Is it just me or does everyone who grows older alone think about the current circumstances and ask, How can I create a safe and independent lifestyle?
For the past 10 years, a decade since my parents’ passing, I’ve thought a lot about the future. It’s on my mind a lot because my sisters and I helped our parents with elder care concerns and found it to be a lot of work and worry. Now, I’m up in years and wonder, Who will care for me since I don’t have children or a spouse?
Over the last decade, I’ve put a lot of thought into how and where I want to age in place. In the process, I feel wiser, although there are days that I feel invincible and think it’s silly to put so much energy into it. But I know the difficulties of aging since I’ve seen it with my own eyes.
The number of people 40 and over having no children continues to rise. As a comparison, in 2010, the U.S. Census reported 19% of women aged 40 to 44 years had no children, as compared to about 10% in 1980. Furthermore, in 2009, almost 33% of Americans aged 45–63 years were single, an increase of 50% increase from the figure of 22% in 1980. There are no signs of the trend reversing.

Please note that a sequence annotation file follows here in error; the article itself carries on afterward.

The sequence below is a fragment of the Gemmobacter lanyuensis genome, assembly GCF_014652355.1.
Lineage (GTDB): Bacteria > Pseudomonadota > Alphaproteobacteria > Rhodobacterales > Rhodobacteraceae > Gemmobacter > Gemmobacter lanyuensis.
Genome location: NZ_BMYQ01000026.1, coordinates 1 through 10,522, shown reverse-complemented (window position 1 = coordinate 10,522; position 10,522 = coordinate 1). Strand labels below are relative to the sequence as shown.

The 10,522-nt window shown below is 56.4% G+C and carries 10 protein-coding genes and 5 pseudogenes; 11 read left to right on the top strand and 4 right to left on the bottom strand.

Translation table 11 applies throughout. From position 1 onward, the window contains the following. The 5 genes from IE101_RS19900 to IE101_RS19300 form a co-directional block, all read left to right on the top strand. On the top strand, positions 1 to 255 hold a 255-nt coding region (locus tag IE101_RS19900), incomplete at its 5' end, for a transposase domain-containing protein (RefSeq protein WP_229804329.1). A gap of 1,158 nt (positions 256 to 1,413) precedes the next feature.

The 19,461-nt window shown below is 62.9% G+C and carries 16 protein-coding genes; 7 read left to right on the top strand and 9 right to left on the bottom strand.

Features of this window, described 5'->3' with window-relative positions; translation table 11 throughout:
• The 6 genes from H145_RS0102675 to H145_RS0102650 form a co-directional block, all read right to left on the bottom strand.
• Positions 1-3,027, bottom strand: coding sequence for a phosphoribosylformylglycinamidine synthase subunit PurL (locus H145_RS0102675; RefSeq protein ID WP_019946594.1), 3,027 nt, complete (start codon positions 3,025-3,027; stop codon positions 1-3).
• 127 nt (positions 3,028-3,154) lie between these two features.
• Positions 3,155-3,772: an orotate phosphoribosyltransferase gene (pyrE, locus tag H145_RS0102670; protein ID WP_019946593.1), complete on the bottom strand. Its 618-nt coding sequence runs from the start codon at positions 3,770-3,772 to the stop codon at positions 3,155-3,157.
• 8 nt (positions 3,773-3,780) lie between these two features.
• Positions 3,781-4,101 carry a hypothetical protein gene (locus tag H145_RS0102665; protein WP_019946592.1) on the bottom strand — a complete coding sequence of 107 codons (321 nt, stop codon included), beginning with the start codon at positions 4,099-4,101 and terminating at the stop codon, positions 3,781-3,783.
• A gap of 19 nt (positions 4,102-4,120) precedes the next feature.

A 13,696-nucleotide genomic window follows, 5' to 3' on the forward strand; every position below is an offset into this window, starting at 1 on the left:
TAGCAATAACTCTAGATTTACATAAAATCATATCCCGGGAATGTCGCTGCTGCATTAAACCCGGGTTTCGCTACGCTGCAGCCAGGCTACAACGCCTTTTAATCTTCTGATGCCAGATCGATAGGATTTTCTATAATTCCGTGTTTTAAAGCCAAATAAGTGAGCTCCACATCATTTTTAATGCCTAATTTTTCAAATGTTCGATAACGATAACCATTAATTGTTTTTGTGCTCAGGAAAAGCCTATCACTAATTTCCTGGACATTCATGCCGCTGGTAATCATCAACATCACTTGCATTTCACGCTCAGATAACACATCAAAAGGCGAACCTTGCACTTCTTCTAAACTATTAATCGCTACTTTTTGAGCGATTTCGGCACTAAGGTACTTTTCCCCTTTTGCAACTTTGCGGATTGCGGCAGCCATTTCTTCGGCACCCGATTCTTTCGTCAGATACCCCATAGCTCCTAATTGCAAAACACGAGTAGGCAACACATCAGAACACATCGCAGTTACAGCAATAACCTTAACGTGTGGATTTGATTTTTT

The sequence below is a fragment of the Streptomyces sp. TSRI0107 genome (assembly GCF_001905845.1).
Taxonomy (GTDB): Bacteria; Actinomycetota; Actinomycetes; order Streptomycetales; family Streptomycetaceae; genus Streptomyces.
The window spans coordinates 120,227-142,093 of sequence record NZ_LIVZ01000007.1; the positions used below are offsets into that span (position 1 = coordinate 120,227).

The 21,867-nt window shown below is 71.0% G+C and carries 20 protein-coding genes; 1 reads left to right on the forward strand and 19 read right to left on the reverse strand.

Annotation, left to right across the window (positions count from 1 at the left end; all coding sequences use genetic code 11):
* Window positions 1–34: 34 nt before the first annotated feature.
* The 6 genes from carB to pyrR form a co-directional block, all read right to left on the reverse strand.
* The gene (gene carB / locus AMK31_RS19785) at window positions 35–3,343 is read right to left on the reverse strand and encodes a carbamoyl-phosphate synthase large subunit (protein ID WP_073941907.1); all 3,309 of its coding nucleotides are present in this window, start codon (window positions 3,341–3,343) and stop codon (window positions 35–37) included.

I’m not entirely alone because of my brother and sisters and their children. However, not having kids of my own allows the freedom to be selective about how and where I want to live. Being independent and adapting well to being on my own contributes to the freedom that I enjoy.
I’ve tried several times to connect with a partner and have married twice; neither worked out. I envy those who can make it work and believe, given a chance, I am in a better place emotionally and mentally to make a marriage successful. I’d like to think it’s because of my patience and ability to be happy and content with myself.
However, I remain alone by choice and will not waste energy pining away on missed opportunities. Whew! Acceptance is much easier on the emotions.
Searching for my piece of heaven, a place where I could grow older and be content, resulted from several moves to different cities and one in particular that made me downright miserable. I won’t mention by name but the locals were not a good fit, nor was the rural setting. You see, I grew up in the country, and prefer city life and the amenities it affords.
After several years, I’ve landed in a place that offers potential to make me feel settled and hopeful. Maybe here I can live a long time and age in place comfortably.
Reflecting back and remembering the time and energy to get here reminds it was a combination of constant visualization and determination all mixed with faith and hope. That’s not to say that patience, time, resources, experiences, mistakes, landing on my butt a few times and grabbing resilience by the horns didn’t help.
My intended aging-alone lifestyle continues to unfold and still needs some forethought, but for the most part, I’m confident that where I live will serve me best. But I’m here to tell you a life worth living, according to your terms, is possible.